Kuczmarski M.F.,University of Delaware |
Weddle D.O.,Nutrition Consultant |
Jones E.M.,University of Delaware
Journal of Nutrition for the Elderly | Year: 2010
Independence and quality of life of postmenopausal women are influenced by functional status. Nutrition and physical activity impact functional changes through changes in body composition. The article presents a narrative review of the literature to identify interventions that improve the functionality of community-dwelling postmenopausal women. The authors used the Evidence Analysis Approach developed by the American Dietetic Association to appraise current research. Strong evidence does exist that interventions that incorporate both physical activity and nutrition can improve physical function of older women. However, research focusing on functional status and quality of life, in addition to nutrition and exercise, is extremely limited. © Taylor & Francis Group, LLC.
News Article | November 7, 2016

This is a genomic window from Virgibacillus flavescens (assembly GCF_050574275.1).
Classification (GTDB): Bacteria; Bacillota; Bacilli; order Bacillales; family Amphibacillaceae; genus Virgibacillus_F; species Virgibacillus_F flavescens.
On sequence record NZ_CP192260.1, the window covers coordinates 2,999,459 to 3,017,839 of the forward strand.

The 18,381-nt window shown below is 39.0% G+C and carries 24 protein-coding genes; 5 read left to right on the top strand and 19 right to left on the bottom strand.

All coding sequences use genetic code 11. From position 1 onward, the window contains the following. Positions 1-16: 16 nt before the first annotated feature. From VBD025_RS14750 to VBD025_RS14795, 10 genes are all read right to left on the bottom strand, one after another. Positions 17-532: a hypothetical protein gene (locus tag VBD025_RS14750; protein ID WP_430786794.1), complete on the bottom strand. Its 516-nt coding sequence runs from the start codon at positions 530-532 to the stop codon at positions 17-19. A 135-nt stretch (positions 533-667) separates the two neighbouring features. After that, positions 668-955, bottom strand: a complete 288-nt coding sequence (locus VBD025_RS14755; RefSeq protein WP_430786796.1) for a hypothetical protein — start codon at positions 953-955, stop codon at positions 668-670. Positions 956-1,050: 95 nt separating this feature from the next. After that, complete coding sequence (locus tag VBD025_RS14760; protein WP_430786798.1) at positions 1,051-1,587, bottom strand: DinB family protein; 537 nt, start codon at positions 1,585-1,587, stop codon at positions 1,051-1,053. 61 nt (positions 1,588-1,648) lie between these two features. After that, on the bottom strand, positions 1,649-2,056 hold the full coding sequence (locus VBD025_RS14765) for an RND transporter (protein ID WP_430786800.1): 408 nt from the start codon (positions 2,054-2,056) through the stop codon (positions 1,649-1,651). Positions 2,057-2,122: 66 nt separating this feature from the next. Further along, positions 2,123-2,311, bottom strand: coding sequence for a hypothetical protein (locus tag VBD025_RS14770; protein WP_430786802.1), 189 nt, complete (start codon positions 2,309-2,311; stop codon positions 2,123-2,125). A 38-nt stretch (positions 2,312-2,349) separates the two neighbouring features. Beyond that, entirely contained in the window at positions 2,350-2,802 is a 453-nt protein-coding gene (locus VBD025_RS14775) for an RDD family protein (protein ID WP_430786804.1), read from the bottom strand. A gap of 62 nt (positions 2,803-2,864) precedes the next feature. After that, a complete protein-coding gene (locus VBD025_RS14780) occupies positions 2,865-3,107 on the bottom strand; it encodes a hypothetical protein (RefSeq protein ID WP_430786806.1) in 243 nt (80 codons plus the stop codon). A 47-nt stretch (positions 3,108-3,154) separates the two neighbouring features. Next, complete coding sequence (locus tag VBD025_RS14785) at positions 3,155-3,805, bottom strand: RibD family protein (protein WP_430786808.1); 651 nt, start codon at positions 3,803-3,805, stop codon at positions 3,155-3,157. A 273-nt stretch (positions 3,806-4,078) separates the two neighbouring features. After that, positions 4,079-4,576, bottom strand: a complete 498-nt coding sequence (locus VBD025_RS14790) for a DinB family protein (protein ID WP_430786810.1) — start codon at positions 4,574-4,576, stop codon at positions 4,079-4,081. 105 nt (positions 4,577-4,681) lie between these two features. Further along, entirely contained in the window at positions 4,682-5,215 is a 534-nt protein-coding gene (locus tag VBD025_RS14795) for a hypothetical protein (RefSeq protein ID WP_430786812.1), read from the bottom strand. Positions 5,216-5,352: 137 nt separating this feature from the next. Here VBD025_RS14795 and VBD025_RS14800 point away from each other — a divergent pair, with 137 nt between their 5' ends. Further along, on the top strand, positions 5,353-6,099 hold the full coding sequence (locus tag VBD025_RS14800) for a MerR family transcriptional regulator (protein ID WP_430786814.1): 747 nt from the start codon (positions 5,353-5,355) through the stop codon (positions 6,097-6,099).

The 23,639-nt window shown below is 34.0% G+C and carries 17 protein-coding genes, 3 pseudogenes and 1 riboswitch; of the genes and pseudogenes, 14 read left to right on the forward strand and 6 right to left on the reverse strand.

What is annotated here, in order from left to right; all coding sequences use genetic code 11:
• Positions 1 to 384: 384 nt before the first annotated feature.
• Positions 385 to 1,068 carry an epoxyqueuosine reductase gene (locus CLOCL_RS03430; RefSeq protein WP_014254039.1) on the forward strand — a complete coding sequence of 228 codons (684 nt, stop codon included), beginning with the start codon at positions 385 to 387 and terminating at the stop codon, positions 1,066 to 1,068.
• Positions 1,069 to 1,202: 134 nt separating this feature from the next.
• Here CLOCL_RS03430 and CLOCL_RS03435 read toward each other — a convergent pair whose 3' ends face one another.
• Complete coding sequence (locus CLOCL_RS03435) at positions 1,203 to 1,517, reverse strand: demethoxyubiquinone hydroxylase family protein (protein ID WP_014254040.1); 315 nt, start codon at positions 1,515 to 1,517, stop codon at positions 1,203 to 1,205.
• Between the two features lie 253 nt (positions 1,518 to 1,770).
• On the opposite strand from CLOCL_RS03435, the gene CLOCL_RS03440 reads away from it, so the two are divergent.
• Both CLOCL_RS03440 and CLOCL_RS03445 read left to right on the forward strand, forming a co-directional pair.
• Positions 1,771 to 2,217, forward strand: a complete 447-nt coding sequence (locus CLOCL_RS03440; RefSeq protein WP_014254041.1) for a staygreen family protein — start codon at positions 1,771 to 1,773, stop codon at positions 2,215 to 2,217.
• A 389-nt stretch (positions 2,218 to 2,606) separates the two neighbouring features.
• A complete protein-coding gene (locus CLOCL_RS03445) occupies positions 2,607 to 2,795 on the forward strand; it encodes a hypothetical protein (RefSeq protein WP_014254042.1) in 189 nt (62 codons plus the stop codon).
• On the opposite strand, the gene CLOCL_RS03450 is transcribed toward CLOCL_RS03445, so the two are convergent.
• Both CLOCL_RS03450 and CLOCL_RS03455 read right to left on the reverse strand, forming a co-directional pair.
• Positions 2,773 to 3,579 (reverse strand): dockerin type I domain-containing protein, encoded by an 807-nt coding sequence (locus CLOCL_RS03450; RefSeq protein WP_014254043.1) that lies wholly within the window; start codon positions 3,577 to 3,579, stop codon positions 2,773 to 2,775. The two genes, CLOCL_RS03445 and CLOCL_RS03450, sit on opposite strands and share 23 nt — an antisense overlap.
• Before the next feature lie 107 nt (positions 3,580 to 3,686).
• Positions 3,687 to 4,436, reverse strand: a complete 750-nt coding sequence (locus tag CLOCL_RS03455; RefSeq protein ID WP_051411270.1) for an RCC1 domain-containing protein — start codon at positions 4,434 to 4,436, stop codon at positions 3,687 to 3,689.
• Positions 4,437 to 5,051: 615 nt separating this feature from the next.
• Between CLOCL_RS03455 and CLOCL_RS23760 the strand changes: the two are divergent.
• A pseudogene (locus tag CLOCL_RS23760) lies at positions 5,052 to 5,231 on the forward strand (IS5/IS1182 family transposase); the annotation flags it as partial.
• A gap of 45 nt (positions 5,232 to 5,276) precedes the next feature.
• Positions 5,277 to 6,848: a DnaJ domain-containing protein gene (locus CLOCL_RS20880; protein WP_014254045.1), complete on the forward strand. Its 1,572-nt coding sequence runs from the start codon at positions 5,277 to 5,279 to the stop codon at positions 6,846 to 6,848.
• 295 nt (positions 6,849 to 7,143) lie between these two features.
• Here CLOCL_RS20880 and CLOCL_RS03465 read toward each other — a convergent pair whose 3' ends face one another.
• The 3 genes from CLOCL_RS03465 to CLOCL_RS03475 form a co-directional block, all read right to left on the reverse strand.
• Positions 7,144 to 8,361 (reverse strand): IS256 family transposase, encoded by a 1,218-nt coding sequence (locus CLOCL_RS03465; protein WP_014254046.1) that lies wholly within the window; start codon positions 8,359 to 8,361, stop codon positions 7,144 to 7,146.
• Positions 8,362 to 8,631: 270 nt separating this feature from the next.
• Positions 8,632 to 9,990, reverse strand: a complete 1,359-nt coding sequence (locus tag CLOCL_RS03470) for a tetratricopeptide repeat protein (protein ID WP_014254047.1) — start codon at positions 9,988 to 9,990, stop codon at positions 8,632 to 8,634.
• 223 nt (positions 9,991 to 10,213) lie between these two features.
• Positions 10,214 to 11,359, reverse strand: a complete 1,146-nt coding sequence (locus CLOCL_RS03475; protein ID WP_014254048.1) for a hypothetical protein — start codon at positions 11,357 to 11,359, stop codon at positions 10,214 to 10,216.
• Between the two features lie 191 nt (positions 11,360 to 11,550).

California-based startup Pegara, Inc. announced today the launch of its innovative diet service called the “Brainsalvation Dietary Program”. This service is specially designed to help middle-aged women*1 obtain a healthy dietary lifestyle and reduce their risk of developing Alzheimer’s disease by using the scientifically proven principles of the MIND Diet. The MIND Diet - The Brainsalvation Dietary Program follows the “Mediterranean-DASH Intervention for Neurodegenerative Delay” (MIND) diet. Dr. Martha Clare Morris*2 (a nutritional epidemiologist from Rush University Medical Center) and her colleagues developed the MIND diet to reduce the risk of developing Alzheimer's disease. In 2016, U.S. News & World Report*3 rated this diet highly, listing it as the top diet on their “Easiest to follow” list, #2 on their “Best Diets Overall” list, and #3 in the “Best Diets for Healthy Eating” category. The MIND diet is a hybrid of the Mediterranean and DASH (Dietary Approaches to Stop Hypertension) diets, but with modifications based on the most compelling science on nutrition and dementia prevention. Both the DASH and Mediterranean diets have been found to reduce the risk of cardiovascular conditions like hypertension, heart attack, and stroke, but neither of these diets target the specific nutrients and foods that have been found to protect the brain. The MIND Diet has been shown to be more effective at slowing cognitive decline and reducing the risk of developing Alzheimer’s disease. Alzheimer’s Fact - Alzheimer's disease can begin 25 years before the onset of symptoms, and the disease is the only illness among the top 10 causes of death in America that cannot be prevented or cured. Almost 5.2 million Americans age 65 and older are estimated to suffer from Alzheimer’s, and by 2050 that number may more than triple, from 5.2 million to a projected 16 million in worst-case scenarios. Approximately two-thirds of Alzheimer’s patients are women. Despite years of efforts by thousands of researchers, we still don’t have a sufficient drug to treat or prevent this disease. The overall failure rate for Alzheimer’s Disease drug development was 99.6% during the period from 2002 to 2012, which is significantly higher than the failure rate for other diseases. Lifestyle Choices Affect Brain Health - But there is good news: researchers have been increasingly studying how lifestyle choices, including diet, can reduce the risk of developing Alzheimer’s. Using this research, Pegara offers a dietary habit improvement program that enhances risk management against this debilitating disease. Through in-depth interviews, focus groups, and original research, Pegara has found that middle-aged women are the group most concerned about their chances of developing Alzheimer’s. This is especially true for middle-aged women who have a family history of Alzheimer’s. But they don’t know how to reduce their risk of developing Alzheimer’s, and often aren’t confident that they can change their lifestyle without some assistance. Brainsalvation Dietary Program - Once members sign up for the Brainsalvation Dietary Program on the website, the member will be assigned one of Brainsalvation’s Nutrition Consultants and a Health Coach. The Nutrition Consultant oversees overall communications with members. Each Consultant has at least 4 years of experience as a Registered Dietitian, and has passed Pegara’s rigorous selection process. The Health Coach handles regular feedback, and Pegara requires that each coach has at least a bachelor’s degree in nutrition or 2 health related degrees plus 1 nutrition related coaching certification. The initial step in the program will be to schedule the goal-setting session with a Nutrition Consultant via a phone call or Skype. The Nutrition Consultant will help the member set personal goals and understand the MIND Diet. Before the session begins, the member will be encouraged to send photos of their meals, drinks and snacks from the past 3 days. The Nutrition Consultant will evaluate the photos and give advice to achieve the member’s initial goal based on the MIND Diet. Besides information and evaluation, immediately after the goal-setting session, Health Coaches will also provide motivation and personal encouragement to help program members stick with the diet. The Brainsalvation program doesn’t require the installation of any apps or tools. All communications with your Health Coach and Nutrition Consultant are done through phone or Skype calls, and you can send pictures of your meals via SMS/MMS on your mobile phone. You can start the Brainsalvation program anytime. The fee for the first three months is $149 (includes initial registration fee) and $45/month thereafter. The 3-month, $149 plan includes: 1. Education on the MIND Diet and a goal-setting session (30 minutes) 2. Evaluation of all food, snack and drink intake over 3 months (90 days x 3 meals plus) 3. Answers to member’s questions 4. Weekly email magazine 5. Monthly report Local Sessions in NYC - Pegara will host local information sessions starting in mid-to-late November in the New York City area. The local sessions will provide lectures on the latest information about Alzheimer’s disease, the MIND Diet, and the Brainsalvation Dietary Program. Those who are interested in participating in the session can contact info(at)brainsalvation(dot)com for more information. Next Step - Pegara also plans to launch the Brainsalvation Exercise Program within the next 6 months. For More Information Sign Up: https: http://www.brainsalvation.com/diet Inquiries: info(at)pegara(dot)com Partnership Contact: support(at)brainsalvation(dot)com